With a February eviction deadline hanging over them, Zimbabwe's few remaining white farmers are asking the Harare government for a few months' reprieve to allow them to harvest the crops they have put in the ground this planting season.
Members of the Commercial Farmers Union have told the Ministry of Lands that they will sustain large losses if Harare proceeds with plans to evict them by the Feb. 3 deadline, as it is not possible for them to harvest their crops by that date.
But Lands Minister Didymus Mutasa is adamant that the farmers must leave, saying in a statement issued to the press that only “genuine” farmers will receive letters of offer that will allow them to continue their farming operations. Only 30 white farmers have received the letters of offer - a first step in obtaining a 99-year farm lease.
Chief economist Prosper Chitambara of the Labor and Economic Development Research Institute said prospects for economic recovery are being hampered by the government's insistence on pursuing its land reform program to the bitter end.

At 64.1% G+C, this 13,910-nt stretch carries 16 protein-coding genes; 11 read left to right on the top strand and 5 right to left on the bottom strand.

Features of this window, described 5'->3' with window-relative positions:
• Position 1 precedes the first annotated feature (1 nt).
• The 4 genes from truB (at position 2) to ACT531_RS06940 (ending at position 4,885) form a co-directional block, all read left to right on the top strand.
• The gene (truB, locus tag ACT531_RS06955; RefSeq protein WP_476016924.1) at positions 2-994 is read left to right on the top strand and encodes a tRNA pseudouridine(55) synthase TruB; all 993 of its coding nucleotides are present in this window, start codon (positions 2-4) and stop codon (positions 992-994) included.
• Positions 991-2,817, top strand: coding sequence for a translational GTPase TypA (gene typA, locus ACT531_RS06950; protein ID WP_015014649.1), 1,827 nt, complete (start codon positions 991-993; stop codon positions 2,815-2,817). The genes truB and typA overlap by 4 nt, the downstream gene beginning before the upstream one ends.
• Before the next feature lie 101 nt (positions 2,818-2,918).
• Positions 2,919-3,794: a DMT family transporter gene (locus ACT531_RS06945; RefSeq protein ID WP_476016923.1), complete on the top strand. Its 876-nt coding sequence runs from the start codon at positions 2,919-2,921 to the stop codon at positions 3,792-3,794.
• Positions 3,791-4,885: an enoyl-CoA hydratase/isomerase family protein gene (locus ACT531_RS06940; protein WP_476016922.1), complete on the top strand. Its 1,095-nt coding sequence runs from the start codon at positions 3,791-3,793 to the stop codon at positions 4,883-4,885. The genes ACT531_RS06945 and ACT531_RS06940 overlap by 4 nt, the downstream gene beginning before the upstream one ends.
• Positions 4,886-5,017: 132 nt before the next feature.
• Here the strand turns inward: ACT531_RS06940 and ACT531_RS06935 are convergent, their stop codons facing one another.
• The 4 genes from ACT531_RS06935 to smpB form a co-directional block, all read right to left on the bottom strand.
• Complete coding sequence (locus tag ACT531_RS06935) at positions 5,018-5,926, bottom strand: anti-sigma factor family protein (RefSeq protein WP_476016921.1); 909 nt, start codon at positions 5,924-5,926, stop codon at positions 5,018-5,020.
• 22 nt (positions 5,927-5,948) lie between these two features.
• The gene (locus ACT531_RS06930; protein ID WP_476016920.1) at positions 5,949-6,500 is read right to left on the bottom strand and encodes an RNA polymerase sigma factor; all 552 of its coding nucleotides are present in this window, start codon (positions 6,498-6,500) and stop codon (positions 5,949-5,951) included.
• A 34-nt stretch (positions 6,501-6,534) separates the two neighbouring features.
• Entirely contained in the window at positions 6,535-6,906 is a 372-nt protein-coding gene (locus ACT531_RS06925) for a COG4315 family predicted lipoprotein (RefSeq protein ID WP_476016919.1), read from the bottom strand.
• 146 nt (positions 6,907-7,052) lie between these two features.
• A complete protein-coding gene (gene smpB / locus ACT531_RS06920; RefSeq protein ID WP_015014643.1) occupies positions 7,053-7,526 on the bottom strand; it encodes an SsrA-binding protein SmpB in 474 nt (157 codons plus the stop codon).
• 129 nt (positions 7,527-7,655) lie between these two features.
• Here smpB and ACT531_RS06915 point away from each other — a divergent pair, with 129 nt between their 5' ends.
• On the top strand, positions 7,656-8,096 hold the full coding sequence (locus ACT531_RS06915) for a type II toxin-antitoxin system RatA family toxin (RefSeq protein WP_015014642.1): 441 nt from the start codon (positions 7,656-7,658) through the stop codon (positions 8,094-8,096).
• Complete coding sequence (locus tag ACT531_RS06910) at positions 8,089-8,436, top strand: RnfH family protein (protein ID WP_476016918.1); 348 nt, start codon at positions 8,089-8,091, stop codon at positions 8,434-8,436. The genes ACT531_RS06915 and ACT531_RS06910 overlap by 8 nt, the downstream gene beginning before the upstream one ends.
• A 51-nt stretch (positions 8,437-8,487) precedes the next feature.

Chitambara said Zimbabwe stands to lose much needed foreign exchange earnings as the "new farmers" installed on properties seized from white farmers since 2000 may fail to bring in the tobacco, grain and other crops planted by the white farmers.
Commercial Farmers Union Executive Director Hendrik Olivier told reporter Blessing Zulu that Harare must give the white farmers time enough to harvest their crops.